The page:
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London Marathon money raiser

Aled Brassington

As we reported in the last issue of High Peak Review, optometrist Aled Brassington was training hard in preparation for the London Marathon. And at 10am on 22 April, he lined up alongside 40,000 other hopefuls and set out to tackle the 26 mile race.

Aled, who works at Moran's Opticians in New Mills, was part of a team of seven runners raising money for Vision Aid Overseas. Founded in 1985, the charity helps give access to eyecare for people afflicted by extreme poverty. Around the world there are as many as 1.1 billion people unable to see properly, eighty-nine percent of them live in developing countries. Vision Aid Overseas works in five African countries to ensure children and adults are able to see well enough to be educated and earn a living. Emphasis is placed on training locals to provide eye care, enabling them to look after future generations.

With the temperature reaching 24 C this year's marathon was the hottest on  record, hardly ideal for Aled's debut event. As well as drinking copious amounts of liquid, competitors were slathering themselves in sun cream – almost unheard of in April. The organisers were so concerned by the weather that they arranged for London Fire Brigade to dowse the runners with water at various points around the course.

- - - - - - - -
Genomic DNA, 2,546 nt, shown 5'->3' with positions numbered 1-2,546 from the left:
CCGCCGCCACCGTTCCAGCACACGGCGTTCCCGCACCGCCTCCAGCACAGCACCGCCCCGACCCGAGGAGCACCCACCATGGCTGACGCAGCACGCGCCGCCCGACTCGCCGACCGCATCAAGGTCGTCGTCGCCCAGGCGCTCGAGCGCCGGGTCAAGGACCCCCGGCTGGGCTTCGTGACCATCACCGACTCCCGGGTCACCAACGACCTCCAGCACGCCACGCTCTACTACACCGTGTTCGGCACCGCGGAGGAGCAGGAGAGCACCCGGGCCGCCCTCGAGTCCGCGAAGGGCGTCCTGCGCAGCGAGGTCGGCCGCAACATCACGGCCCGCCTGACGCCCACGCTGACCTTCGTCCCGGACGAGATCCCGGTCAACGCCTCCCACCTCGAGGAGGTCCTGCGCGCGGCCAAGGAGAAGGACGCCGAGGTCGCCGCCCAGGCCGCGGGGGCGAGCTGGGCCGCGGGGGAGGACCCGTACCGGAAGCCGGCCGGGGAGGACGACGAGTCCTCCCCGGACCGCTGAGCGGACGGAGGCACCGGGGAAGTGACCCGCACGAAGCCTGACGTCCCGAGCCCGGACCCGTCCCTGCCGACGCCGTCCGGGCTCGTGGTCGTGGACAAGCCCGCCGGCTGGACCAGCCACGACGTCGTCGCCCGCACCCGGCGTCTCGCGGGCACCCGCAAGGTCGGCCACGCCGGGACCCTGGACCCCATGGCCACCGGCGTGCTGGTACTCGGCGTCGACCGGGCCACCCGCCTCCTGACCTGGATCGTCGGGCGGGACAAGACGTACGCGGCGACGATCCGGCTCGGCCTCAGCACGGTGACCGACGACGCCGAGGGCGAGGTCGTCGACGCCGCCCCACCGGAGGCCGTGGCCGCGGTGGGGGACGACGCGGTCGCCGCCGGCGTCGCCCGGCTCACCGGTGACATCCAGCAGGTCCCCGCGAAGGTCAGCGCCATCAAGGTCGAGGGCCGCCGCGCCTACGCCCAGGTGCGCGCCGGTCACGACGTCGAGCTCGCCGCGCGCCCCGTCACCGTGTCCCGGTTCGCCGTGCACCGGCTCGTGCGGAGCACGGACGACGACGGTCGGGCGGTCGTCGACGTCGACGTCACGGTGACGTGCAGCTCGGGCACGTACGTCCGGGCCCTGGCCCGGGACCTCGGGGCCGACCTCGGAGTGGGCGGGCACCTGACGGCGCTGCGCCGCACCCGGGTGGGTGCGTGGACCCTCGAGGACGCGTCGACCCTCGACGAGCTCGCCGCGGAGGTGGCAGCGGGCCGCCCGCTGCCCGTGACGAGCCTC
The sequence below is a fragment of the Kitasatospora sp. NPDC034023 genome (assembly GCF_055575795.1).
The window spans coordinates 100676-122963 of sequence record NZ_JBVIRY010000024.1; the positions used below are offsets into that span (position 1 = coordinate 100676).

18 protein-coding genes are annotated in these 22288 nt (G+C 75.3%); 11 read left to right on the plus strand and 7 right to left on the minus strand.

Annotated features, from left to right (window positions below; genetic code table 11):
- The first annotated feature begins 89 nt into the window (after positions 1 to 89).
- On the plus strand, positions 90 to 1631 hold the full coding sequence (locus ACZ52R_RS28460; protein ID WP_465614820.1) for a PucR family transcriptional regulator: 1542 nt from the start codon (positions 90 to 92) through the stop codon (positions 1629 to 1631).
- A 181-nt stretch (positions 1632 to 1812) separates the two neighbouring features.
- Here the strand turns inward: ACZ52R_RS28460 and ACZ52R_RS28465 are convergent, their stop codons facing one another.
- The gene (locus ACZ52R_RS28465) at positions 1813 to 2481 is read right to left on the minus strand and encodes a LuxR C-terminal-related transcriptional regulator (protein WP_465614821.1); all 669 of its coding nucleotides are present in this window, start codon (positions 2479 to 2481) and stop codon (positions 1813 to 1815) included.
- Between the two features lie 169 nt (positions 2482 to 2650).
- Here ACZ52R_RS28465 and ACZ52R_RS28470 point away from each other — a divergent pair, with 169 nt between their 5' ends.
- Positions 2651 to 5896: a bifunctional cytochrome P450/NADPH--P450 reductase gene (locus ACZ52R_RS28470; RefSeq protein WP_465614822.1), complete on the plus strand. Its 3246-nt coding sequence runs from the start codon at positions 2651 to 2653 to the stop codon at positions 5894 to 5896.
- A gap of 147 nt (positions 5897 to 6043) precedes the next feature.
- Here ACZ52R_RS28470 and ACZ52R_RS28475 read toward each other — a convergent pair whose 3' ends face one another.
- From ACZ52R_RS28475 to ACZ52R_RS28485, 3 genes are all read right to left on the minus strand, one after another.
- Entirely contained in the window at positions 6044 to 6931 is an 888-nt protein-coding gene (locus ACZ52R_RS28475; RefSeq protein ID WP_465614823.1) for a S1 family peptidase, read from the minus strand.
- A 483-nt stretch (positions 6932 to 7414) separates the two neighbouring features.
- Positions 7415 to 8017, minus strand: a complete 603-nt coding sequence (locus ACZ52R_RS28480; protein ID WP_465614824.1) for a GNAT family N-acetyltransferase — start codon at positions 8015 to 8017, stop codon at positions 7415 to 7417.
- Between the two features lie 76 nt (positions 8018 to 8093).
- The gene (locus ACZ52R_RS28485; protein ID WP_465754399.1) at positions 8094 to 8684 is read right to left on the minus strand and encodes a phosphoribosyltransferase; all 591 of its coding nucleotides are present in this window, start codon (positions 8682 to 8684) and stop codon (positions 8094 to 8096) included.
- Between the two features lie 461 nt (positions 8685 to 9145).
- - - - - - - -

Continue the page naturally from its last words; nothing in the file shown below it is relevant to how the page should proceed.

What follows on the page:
As well as running along The Mall to cross the finish line, a definite high point was passing over Tower Bridge. Crowds lined the street to cheer on the athletes as they pounded across the Thames. Rounding the corner and coming face to face with the world famous landmark was, he says, a 'definite pinch yourself moment'.

Aggravating an old rugby injury after about eighteen miles, he needed physiotherapy by the roadside. Despite this, and the debilitating effect of the scorching heat, he completed his run in a very respectable time of four hours and ten minutes.

Aled is already looking ahead to his next event. He had hoped to finish more quickly and was actually disappointed by his time. The Dublin Marathon in October is a possibility and he is considering an entry. Asked if he would run the London Marathon again, he answered without hesitation: 'Yes, in a second.'

So far, he has raised around £1,900 of his intended £2,000 target. Anyone wishing to donate can call into the shop on Market Street or visit